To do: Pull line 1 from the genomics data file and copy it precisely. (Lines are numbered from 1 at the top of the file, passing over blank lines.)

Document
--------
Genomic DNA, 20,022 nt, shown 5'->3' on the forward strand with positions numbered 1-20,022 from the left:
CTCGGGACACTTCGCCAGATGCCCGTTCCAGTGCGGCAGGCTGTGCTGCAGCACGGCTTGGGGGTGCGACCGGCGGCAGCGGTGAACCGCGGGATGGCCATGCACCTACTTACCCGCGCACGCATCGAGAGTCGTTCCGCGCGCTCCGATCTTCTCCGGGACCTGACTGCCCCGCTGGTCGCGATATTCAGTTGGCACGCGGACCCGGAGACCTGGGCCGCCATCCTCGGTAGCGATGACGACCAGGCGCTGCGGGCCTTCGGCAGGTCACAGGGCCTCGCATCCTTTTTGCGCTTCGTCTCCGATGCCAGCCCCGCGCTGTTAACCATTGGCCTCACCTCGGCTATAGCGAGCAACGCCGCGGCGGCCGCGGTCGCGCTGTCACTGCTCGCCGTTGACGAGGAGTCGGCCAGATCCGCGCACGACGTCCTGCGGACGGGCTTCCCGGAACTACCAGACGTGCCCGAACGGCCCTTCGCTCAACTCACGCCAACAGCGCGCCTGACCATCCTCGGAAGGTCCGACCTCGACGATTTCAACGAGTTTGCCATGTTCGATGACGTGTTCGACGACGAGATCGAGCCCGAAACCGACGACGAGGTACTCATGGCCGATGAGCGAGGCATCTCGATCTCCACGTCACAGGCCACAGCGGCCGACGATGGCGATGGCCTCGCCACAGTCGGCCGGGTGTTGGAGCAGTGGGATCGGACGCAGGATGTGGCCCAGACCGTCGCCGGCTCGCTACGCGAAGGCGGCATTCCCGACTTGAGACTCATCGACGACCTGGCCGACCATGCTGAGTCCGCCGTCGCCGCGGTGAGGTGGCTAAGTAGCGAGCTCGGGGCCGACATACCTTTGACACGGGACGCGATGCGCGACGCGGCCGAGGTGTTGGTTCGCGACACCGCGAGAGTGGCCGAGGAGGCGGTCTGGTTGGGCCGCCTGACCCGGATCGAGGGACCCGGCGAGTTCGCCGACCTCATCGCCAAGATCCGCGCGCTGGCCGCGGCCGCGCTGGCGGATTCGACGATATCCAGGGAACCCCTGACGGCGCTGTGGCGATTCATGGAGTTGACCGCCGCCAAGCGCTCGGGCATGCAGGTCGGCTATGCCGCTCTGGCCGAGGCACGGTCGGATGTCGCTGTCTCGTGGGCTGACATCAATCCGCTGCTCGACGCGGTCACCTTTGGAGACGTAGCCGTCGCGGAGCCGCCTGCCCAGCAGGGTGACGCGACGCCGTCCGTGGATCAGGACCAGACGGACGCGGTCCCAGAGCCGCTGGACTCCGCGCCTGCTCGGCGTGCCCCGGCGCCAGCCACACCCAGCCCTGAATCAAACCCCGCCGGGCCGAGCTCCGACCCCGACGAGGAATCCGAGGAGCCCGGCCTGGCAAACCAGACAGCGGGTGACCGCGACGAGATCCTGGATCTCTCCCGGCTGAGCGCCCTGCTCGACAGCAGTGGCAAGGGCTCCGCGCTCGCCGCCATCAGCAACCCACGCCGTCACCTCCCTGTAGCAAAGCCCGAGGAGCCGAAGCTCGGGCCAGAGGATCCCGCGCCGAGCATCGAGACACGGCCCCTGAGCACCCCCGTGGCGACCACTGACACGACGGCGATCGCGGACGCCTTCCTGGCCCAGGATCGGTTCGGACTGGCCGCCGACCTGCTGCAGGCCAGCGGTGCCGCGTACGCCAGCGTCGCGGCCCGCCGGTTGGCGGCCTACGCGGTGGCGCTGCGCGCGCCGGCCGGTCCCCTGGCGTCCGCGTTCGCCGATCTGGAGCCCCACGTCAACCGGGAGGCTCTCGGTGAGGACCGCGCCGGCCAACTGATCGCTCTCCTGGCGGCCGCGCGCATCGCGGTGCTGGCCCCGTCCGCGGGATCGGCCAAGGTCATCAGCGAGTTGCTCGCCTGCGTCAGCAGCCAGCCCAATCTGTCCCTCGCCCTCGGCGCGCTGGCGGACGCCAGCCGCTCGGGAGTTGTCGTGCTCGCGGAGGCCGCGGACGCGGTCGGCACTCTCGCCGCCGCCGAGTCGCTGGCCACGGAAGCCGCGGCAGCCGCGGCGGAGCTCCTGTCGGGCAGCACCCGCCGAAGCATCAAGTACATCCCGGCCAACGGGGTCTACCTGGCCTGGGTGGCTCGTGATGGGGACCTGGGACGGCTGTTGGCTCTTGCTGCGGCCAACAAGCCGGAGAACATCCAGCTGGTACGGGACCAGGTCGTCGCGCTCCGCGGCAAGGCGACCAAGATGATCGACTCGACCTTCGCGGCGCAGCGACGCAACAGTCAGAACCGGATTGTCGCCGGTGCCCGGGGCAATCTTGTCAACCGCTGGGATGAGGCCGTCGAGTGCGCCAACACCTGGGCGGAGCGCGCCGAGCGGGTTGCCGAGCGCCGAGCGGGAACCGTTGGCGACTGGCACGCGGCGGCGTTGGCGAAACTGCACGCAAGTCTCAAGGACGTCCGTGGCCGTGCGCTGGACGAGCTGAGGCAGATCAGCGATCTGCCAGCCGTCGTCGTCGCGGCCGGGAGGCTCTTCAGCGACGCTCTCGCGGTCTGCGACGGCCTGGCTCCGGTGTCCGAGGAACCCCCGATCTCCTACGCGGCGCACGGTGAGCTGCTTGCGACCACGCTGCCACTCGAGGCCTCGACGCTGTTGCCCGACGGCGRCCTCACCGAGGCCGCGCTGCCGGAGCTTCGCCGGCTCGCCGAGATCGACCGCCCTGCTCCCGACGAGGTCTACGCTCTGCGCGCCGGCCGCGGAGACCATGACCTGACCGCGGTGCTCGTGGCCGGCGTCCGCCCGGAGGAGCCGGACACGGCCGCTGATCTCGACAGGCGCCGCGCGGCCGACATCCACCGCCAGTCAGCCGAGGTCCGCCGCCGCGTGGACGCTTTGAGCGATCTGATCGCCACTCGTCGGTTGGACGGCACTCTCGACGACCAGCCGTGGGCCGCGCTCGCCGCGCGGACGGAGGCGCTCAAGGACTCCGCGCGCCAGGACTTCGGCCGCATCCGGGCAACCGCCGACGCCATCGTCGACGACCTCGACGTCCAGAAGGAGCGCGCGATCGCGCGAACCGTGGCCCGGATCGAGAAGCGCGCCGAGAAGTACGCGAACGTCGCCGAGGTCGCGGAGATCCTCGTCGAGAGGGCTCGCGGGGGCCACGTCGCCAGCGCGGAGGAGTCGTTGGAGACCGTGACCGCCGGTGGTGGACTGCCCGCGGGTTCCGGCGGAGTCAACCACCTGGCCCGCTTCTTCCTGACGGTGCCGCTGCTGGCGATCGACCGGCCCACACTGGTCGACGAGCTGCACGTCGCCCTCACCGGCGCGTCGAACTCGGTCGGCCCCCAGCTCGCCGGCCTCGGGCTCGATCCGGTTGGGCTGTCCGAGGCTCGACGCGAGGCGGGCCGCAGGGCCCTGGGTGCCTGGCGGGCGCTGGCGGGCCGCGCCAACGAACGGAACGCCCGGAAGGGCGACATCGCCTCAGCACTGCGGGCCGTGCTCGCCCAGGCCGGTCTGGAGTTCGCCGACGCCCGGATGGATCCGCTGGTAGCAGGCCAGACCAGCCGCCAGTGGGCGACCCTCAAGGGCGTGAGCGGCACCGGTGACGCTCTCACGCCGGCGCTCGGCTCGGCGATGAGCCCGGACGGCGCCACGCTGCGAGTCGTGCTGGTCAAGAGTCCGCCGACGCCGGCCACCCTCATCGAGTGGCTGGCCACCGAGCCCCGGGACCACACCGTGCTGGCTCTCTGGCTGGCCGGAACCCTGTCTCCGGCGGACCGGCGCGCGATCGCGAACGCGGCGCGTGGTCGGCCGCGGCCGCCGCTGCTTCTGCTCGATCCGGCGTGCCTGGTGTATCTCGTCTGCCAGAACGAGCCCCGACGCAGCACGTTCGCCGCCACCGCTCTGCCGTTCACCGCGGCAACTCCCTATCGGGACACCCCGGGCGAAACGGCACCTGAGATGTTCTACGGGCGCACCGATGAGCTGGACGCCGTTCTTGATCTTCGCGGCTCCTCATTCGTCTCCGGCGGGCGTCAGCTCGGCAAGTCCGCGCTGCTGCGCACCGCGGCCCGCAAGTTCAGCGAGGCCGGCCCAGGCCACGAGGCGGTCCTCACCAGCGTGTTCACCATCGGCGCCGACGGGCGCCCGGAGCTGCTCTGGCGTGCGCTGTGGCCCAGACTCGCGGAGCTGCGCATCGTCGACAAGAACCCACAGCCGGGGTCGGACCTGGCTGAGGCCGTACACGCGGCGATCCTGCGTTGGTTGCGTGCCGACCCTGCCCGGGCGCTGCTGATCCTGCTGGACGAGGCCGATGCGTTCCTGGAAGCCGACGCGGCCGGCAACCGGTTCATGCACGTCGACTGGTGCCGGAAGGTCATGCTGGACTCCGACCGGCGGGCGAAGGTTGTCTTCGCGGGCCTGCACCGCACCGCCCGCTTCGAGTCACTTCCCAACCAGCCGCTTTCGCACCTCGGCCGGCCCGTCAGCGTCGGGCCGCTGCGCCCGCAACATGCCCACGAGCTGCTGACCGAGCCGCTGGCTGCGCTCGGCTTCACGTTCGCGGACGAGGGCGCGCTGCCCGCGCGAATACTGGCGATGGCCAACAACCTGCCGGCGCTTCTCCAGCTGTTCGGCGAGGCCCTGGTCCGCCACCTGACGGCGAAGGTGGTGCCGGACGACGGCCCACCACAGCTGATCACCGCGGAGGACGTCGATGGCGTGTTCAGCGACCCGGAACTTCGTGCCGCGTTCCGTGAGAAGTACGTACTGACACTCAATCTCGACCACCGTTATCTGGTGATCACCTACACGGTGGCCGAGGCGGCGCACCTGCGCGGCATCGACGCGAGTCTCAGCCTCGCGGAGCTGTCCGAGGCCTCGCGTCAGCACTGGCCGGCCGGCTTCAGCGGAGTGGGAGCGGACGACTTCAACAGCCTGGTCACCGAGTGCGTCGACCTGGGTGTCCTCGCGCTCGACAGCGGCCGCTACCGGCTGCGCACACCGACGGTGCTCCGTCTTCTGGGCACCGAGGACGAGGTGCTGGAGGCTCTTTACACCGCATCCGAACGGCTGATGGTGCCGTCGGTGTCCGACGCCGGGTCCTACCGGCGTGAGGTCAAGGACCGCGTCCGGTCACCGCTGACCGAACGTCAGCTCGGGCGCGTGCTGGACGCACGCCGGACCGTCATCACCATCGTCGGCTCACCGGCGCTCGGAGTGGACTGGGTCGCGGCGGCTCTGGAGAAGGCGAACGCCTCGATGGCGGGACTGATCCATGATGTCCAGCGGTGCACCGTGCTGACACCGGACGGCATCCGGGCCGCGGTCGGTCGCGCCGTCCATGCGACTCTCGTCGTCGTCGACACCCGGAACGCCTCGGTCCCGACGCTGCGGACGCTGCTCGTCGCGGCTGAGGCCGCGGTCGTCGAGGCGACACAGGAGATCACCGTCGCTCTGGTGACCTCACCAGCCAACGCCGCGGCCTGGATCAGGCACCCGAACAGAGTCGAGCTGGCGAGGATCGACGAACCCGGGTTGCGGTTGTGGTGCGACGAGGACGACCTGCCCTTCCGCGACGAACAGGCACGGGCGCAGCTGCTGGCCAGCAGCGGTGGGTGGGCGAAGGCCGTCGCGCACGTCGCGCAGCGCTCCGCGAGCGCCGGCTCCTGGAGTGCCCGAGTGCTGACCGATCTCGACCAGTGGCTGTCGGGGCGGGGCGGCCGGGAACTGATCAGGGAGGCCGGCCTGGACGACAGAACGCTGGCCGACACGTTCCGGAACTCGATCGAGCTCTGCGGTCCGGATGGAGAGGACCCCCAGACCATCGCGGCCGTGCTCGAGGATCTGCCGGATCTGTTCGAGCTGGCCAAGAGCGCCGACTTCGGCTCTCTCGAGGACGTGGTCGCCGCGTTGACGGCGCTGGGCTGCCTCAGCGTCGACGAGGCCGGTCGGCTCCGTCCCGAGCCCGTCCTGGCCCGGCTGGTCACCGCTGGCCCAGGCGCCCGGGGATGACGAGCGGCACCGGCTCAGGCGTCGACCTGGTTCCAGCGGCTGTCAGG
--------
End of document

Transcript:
Genomic DNA, 20,022 nt, shown 5'->3' on the forward strand with positions numbered 1-20,022 from the left: